Parameter Hell

January 11, 2014

With the rise of popularity in Asynchronous JavaScript applications, the phrase _callback hell _has become quite popular.

For more check out:

callbackhell.com

All of this talk about Callback Hell got me thinking about anti-patterns that I run into when working with synchronous code.

Parameter Hell

If you’ve worked in enough legacy codebases, or maybe even too many modern ones — you’ve probably run into a travesty that looks something like this:

<?php
function new_person($species = 'mammal', $race = 'human', $alive = 'yes', $legs = 'two', $name = null);

You get the idea.

If you think that’s ugly, you should see what happens when you need to call a function like that but you only need, let’s say, the fifth parameter to be set. Are you ready?

<?php
$new_user = new_person(NULL, NULL, NULL, NULL, 'Jon');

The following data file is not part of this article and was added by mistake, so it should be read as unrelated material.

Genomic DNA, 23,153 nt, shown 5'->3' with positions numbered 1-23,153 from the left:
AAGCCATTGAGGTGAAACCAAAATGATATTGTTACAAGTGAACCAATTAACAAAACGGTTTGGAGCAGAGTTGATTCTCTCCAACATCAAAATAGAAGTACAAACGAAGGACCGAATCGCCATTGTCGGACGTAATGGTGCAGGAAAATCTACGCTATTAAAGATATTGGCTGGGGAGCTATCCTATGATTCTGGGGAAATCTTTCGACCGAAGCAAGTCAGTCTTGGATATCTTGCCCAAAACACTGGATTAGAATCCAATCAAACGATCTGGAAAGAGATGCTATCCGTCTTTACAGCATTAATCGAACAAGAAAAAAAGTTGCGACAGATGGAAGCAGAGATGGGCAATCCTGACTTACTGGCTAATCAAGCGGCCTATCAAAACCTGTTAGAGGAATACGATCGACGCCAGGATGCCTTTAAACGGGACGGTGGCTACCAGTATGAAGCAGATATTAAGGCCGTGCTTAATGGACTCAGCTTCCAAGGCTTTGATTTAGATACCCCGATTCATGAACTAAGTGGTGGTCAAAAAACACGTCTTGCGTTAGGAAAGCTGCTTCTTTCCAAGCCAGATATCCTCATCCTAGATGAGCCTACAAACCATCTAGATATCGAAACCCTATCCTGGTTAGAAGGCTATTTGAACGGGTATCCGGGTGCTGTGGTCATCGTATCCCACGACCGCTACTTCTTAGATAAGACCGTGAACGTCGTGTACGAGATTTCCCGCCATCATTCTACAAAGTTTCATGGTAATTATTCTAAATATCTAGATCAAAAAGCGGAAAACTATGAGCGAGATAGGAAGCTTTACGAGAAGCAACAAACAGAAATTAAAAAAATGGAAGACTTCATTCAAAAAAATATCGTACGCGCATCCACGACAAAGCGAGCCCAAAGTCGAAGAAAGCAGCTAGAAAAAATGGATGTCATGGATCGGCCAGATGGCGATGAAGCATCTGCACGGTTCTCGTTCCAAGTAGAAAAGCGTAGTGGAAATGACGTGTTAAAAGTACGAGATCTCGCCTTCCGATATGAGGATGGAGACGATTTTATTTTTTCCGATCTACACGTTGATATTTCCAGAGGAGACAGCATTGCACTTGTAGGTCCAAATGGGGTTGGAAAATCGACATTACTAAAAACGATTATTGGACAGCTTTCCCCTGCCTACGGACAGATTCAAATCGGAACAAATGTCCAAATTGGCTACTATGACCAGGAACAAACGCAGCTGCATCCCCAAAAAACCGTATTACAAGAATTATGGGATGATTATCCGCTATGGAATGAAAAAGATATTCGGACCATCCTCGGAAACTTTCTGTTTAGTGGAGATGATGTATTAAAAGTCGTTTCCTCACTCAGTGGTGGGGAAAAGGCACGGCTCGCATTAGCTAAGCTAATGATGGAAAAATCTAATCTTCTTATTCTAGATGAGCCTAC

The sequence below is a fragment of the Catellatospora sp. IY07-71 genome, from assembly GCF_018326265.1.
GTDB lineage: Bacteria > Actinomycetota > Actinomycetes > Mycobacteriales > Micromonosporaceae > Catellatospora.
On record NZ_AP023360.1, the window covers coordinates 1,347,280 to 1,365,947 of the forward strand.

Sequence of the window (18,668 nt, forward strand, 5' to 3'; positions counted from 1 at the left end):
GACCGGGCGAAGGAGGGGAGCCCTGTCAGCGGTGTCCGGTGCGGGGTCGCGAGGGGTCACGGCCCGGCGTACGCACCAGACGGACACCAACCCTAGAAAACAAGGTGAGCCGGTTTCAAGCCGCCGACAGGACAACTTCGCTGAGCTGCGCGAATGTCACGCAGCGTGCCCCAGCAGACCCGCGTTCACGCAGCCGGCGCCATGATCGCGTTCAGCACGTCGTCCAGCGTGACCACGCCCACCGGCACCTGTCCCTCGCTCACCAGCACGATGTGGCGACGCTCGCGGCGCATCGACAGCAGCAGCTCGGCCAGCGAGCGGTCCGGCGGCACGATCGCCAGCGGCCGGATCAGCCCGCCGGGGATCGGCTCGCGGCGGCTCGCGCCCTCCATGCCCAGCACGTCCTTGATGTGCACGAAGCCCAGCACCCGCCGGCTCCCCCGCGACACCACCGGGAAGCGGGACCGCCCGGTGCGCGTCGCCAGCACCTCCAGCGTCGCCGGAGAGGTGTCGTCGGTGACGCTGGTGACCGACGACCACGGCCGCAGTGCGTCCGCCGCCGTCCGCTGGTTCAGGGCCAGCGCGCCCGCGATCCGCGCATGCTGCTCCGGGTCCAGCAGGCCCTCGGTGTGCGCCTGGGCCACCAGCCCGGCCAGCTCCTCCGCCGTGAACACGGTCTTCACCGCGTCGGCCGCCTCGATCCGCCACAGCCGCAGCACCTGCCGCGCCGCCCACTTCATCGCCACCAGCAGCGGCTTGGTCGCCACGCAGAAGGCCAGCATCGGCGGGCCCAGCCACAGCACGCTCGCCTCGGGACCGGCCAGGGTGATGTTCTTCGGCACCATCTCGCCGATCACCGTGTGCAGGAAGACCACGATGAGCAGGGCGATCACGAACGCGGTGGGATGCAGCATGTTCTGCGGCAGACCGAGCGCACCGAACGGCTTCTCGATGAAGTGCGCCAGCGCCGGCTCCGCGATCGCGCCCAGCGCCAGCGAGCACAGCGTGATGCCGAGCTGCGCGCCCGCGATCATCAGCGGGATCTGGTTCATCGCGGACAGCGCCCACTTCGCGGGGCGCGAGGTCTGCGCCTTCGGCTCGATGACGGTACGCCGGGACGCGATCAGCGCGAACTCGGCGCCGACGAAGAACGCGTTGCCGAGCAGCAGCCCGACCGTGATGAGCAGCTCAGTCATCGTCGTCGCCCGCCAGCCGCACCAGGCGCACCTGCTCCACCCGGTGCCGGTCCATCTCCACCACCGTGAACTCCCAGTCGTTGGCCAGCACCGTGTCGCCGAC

That’s not even the worst of it. It can get way worse if you need, say, exact true‘s and false‘s in order to get the right defaults. Often times you end up with code like this:

<?php
some_function(true, true, false, true, false, false, false, $name);

Here’s the thing. None of this is necessary

Setting Some Limits

The first thing you can do to cure Parameter Hell is set a hard limit on the maximum number of parameters allowed in your codebase. I think 3 is a sane limit.

A Simple Solution

The next part, the re-factoring, is really not that bad.

Simply replace all of those individual options with an options array. Something like this:

<?php
function newFunction($options) {
    $name = $options['name'];
    $age = $options['age'];
}

You get the idea. This is just a lot nicer for other programmers to work with later, because they don’t need to keep track of what position in your list of parameters their item is, just set what they need and pass it in.

<?php
$options = array(
    'name'      => 'Jon',
    'age'       => 26,
    'privilege' => 'admin'
);
newFunction($options);

That wasn’t so bad, was it?